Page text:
Over the past three seasons, 210 teams have participated in bowl games. 47 of those teams had losing records in the years immediately preceding their bowl game. This semi-regular piece will showcase the losers from 2013 who just might find themselves participating in Capital One Bowl Week in 2014. For our seventh installment, we head to the midwest and examine the prospects of the Indiana Hoosiers.
2013 Record: 5-7 (3-5 Big Ten)
Summary: The third season of the Kevin Wilson regime began rather auspiciously as the Hoosiers laid the lumber to IAA Indiana State in their opener, winning 73-35. Considering the Hoosiers beat their IAA opponents in Wilson's first two seasons by just 17 and seven points, this seemed to indicate a potential postseason bid was in their future. Their bowl prospects were significantly dashed the following week when they lost at home to Navy. The Hoosiers rebounded from that disappointment to decimate eventual MAC champion, Bowling Green, by 32 points. In their final non-conference game, they fell at home to eventual SEC runner-up, Missouri. With their two non-league losses, the Hoosiers needed to split their Big 10 games to qualify for a bowl. In their conference opener, and fifth consecutive home game, they throttled Penn State 44-24, for their first win over the Nittany Lions in school history. The following week, they put up the most points Michigan State would allow all season (28), but lost by two touchdowns. They gave up 63 points the following week to Michigan and lost by 16. They then lost at home to Minnesota to drop to 3-5 with their bowl dreams squarely on life support. Thankfully, the Illini came to town the next week and Indiana hung 52 on them to notch their fourth victory. The Hoosiers then traveled to Madison and and lost 51-3 to the Badgers, continuing a disturbing trend. In their last four games against Wisconsin, Indiana has been outscored 255 to 44. The Hoosiers clinched their 18th losing season in 19 years the following week when they fell at Ohio State. The Hoosiers were able to get to five wins for just the fifth time since 1994 when they trounced Purdue in their season finale. Though they missed out on the postseason, the Hoosiers did improve their win total for the second consecutive season under Wilson.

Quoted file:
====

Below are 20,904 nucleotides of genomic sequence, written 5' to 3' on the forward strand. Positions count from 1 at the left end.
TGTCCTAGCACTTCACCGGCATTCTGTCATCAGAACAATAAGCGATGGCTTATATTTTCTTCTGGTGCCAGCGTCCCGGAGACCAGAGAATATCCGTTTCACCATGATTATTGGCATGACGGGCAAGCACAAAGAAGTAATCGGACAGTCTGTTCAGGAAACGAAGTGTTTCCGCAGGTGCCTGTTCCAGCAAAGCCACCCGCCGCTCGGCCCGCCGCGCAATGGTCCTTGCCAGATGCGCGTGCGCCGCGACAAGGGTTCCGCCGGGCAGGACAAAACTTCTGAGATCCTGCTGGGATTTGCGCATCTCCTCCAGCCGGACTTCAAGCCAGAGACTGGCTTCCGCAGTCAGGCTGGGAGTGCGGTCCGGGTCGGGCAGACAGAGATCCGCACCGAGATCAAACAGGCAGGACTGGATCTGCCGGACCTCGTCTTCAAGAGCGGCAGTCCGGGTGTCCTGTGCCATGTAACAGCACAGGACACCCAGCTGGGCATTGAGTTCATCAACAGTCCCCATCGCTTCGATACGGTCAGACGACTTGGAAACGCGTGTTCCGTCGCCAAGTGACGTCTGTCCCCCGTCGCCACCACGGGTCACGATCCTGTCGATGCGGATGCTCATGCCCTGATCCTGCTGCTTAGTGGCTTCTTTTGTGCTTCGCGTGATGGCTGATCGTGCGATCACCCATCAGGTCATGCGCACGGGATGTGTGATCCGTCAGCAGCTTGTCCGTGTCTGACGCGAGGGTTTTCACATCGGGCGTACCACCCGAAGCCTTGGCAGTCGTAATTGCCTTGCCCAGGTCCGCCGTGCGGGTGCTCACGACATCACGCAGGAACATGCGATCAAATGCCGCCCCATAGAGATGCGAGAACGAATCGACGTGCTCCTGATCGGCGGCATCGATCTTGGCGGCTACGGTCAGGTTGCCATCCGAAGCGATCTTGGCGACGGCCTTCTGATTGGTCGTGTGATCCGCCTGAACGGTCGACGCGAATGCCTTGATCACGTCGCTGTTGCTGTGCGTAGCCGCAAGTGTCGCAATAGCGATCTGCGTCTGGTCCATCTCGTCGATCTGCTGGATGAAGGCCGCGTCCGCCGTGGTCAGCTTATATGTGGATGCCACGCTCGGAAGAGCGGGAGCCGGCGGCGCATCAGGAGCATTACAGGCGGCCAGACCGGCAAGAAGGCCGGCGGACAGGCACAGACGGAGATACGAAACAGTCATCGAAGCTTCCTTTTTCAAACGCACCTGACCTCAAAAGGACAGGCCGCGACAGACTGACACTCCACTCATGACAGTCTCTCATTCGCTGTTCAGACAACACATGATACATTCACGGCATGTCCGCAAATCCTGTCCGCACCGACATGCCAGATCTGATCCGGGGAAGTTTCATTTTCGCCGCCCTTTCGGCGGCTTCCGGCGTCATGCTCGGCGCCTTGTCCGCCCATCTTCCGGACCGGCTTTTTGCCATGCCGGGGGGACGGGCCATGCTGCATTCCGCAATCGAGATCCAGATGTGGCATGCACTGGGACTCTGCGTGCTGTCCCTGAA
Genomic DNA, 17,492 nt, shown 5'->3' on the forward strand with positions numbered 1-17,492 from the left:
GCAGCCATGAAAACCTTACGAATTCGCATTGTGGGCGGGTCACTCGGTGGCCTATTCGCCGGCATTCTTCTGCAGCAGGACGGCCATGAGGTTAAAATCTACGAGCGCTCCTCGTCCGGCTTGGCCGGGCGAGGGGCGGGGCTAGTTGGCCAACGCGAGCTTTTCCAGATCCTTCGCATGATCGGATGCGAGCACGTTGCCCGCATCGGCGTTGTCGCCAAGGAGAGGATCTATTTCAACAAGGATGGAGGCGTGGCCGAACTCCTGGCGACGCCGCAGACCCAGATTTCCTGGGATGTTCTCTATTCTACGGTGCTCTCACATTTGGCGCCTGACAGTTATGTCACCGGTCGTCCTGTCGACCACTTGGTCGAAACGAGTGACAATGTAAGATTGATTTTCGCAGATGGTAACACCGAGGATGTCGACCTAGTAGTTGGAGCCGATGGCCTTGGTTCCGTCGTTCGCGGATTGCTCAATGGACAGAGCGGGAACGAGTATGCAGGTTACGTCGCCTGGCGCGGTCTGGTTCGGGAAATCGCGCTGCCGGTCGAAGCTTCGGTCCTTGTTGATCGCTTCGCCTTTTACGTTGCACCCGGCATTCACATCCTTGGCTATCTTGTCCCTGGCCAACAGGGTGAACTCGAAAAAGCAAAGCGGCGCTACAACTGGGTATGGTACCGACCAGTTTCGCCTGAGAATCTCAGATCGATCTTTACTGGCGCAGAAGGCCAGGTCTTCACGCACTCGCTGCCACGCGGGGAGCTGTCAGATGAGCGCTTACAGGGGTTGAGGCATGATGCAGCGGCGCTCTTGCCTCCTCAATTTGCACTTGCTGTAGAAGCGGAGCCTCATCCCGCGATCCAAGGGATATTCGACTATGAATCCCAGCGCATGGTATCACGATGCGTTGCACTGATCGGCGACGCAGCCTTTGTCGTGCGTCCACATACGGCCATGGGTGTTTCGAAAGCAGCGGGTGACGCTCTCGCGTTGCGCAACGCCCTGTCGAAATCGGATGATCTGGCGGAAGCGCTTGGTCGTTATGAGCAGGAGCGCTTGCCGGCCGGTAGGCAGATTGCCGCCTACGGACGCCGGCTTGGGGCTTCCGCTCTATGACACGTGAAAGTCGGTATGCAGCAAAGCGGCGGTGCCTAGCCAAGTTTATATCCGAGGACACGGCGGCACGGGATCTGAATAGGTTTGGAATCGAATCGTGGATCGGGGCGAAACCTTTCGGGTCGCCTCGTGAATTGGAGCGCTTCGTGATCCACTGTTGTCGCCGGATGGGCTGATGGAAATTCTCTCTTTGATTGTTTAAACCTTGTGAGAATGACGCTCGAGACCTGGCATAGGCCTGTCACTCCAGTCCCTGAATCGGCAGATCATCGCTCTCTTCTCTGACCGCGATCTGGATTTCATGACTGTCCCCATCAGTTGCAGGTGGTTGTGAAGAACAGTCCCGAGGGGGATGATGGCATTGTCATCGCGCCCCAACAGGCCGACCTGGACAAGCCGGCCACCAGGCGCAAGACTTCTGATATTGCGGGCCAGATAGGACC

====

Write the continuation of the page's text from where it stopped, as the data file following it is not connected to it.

What Did the Hoosiers Do Well?
Move the ball. Indiana ranked third in the Big 10 in yards per play in the conference, averaging a robust 6.29 yards per snap (behind Ohio State and Wisconsin). The Hoosiers also turned those yards into points, averaging 38.4 points per game, their highest scoring average in school history and the second consecutive season they have eclipsed the 30 point per game average.
What Didn't the Hoosiers Do Well?
Play defense. Despite averaging nearly 40 points per game, the Hoosiers did not qualify for a bowl primarily because they allowed just as many. The defense permitted opponents to average 7.35 yards per snap in Big 10 play, meaning every team they faced suddenly became Ohio State. The Hoosiers have now finished dead last in yards per play allowed in four consecutive seasons. Perhaps their worst performance came in the trip to Madison. In that game, the Badgers rushed 50 times for an almost inconceivable 554 yards, averaging more than eleven yards per carry.
The Hoosiers Over the Past Four Years:
The following table lists Indiana's performance (in conference play only)
in a few key categories and their respective conference rank in those
categories. To help you read the table here is a handy translator.
Conf: The Conference Indiana played in. With the ever-changing college football landscape, this is helpful.
Coach: Who was leading these yahoos into battle?
Rec: Conference Record
YPP: Yards per play. The number of yards per play the Hoosiers averaged in conference play.
YPA: Yards per play allowed. The number of yards per play the Hoosiers allowed in conference play.
Net: Yards per play net. The difference in YPP and YPA. Higher is better.
OTD: Offensive touchdowns. Touchdowns scored by the offense (no
kick, punt, interception, or other returns are counted) in conference
DTD: Defensive touchdowns. Touchdowns allowed by the defense (no
kick, punt, interception, or other returns are counted) in conference
Pythag: Adjusted Pythagorean Record. Take offensive touchdowns
and defensive touchdowns and plug them into a handy formula to estimate
the number of conference wins. For a full rundown of the APR, continue reading here.